Meet the Copper Country Coders

Charles Wallace and Copper Country Coders

In 2011, Computer Science faculty member Charles Wallace began what is now Copper Country Coders. The outreach began because Wallace wanted to teach his own children the programming language Python.

“There is a nationwide lack of computing curriculum in middle and high schools,” explains Wallace. “I saw this gap locally and I started to teach some free after-school coding classes at Houghton Middle School, where my son was attending at the time.”

Wallace conducted the classes on his own for a couple of years, then Computer Science faculty member Leo Ureel got involved.

“We wanted to help students over a barrier of perception that computer science and robotics is something only brainiacs can do,” Wallace says.

“In programming, perseverance is more important than super smarts,” Wallace adds. “It’s about problem solving and getting through that process. When it works, when students understand that this is something they can do, it’s super exciting to them. This gives youth a low-stakes, fun opportunity to get some programming experience and offers a broader view of how computer science fits in with life and the kinds of career options that are out there.”

Soon, Wallace and Ureel started recruiting Michigan Tech students to instruct the youth classes. “Giving Tech students the opportunity to work as educators is as important a goal as teaching the middle and high school students,” Wallace notes.

Gradually, the Michigan Tech students took on more and more responsibility for conducting the CC Coders classes. Several years ago, the informal group became an official student organization at Michigan Tech. Several participating middle and high school youth eventually attended Michigan Tech and became Copper Country Coders instructors themselves.

Now, with Wallace and Ureel as advisors, the Tech students are fully in charge of the program, from identifying the classes they’ll teach to drawing up lesson plans and conducting the classes to end-of-semester reflections about how they can improve the classes in the next semester.

While the program is free for all youth, through the Superior Ideas project, CS4All: Bringing Computer Science to K-12 Students, parents of the participating middle and high school students are asked to make a freewill donation to support the Copper Country Coders program. Through this fund, the student tutors receive modest compensation to conduct the youth classes.

Reaching Out: Expanding Borders

Worldwide demand for 21st century workers with quality computer science skills is at an all-time high. Yet, providing CS education to students around the world presents many challenges. To help address this knowledge gap, Leo Ureel and Cassy Tefft de Munoz of the Michigan Tech Center for Educational Outreach (CEO) applied for and were awarded a U.S. State Department grant titled, “Copper Country Coders Virtual Courses for U.S. Embassy in Bahrain.”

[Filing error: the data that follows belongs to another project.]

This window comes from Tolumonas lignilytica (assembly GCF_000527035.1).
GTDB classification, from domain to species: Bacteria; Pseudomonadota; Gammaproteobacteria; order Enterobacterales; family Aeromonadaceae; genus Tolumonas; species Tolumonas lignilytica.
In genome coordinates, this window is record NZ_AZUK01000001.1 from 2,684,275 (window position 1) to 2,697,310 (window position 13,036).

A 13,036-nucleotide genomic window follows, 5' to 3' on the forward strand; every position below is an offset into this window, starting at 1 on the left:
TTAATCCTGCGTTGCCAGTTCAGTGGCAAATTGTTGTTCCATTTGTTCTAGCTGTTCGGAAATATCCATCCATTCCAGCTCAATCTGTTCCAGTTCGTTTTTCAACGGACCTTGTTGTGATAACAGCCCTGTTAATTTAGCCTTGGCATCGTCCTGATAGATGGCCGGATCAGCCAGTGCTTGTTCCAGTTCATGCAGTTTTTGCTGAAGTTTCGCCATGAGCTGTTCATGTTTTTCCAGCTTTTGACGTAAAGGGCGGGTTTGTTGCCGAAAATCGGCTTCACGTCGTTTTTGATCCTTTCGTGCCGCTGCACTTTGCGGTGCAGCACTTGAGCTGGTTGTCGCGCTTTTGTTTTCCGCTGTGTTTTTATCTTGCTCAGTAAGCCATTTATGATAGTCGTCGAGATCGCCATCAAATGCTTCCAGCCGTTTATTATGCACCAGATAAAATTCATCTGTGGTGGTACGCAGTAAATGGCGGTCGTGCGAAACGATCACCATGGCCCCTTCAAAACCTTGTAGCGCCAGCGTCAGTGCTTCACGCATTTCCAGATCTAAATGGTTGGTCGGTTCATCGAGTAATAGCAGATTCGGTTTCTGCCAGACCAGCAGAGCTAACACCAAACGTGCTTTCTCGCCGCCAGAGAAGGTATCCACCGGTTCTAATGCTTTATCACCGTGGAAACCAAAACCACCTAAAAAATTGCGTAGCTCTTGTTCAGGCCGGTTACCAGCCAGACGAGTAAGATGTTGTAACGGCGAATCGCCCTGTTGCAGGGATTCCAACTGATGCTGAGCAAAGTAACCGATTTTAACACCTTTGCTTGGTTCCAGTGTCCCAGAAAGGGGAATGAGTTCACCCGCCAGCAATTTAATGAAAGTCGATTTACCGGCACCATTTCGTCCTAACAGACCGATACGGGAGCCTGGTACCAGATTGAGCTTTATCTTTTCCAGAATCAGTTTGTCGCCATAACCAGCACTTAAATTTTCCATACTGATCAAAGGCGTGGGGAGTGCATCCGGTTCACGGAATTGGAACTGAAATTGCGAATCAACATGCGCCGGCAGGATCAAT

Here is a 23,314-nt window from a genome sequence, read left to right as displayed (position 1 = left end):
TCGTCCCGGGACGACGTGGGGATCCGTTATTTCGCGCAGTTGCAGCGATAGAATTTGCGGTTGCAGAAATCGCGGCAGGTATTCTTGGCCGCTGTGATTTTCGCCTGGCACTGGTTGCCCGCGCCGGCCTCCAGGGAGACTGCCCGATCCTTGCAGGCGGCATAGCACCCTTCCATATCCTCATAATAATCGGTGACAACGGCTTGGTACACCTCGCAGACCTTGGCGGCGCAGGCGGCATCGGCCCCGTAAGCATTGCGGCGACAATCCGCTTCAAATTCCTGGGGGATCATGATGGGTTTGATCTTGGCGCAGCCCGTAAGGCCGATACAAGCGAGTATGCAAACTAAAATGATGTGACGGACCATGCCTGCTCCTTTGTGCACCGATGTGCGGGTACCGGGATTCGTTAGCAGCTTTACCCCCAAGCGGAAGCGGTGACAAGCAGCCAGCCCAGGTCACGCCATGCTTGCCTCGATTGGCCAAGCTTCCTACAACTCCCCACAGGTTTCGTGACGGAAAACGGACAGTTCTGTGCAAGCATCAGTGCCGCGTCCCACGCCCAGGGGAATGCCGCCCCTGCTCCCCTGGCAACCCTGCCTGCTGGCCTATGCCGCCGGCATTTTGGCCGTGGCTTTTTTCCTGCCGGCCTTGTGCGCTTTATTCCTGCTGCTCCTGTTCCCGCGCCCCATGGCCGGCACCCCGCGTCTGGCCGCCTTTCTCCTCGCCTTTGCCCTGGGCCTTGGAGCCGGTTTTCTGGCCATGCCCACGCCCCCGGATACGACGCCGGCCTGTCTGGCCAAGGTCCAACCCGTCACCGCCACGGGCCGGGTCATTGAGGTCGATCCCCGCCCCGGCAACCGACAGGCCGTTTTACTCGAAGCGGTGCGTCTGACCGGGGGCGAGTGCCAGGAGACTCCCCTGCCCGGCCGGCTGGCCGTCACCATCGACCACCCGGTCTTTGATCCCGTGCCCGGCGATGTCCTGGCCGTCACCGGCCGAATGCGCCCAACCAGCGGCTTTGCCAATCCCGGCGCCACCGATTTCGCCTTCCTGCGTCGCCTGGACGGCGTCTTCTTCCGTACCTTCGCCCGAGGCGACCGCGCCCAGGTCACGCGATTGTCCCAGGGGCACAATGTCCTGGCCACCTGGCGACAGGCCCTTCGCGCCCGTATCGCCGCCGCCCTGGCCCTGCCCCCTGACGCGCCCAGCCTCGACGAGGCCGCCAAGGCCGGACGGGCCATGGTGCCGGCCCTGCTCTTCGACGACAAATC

“When we moved to an all-virtual learning experience due to COVID, it got us thinking about extending our instruction statewide, beyond the Copper Country region where Michigan Tech is located. But we hadn’t thought about extending halfway around the world!” says Charles Wallace.

The grant made it possible for the Copper Country Coders to reach out internationally through the U.S. Embassy Manama, Kingdom of Bahrain, an island nation in western Asia. The collaboration between the Michigan Tech Center for Educational Outreach (CEO) and Copper Country Coders supported five paid hourly undergraduate student positions as instructors, assistant instructors, and logistical support. The outreach continued a CEO partnership with Bahrain spanning several years.

The Copper Country Coders students developed and conducted the online classes—Beginning Web Development and Programming Games in Python— in October 2021, using methods to teach coding with emphasis on learning creative, hands-on problem-solving skills in an online environment. Their curriculum can be used for future courses, benefiting future students in Houghton, Bahrain, and locations around the world.

“The 40 middle and high school students in Bahrain were exposed to essential, in-demand computer science skills, which can help them achieve success in higher education and secure employment in 21st century businesses and industries,” says Ureel.

“Our CC Coders undergraduate instructors and assistants also benefitted from developing and teaching CS curriculum,” adds Ureel. “This required them to carefully think through the concepts being taught and practice explaining the concepts in simple terms. As the old adage goes, ‘the best way to learn is to teach.’”

Reaching Out: Closer to Home

The Copper Country Coders are currently partnering with the Detroit Area Pre-College Engineering Program (DAPCEP) to deliver a six-week online introduction to coding course for 40 Detroit area eleventh graders. Wallace is leading the effort, with Computer Science graduate students Kieran Young and Kirk Thelen also providing instruction.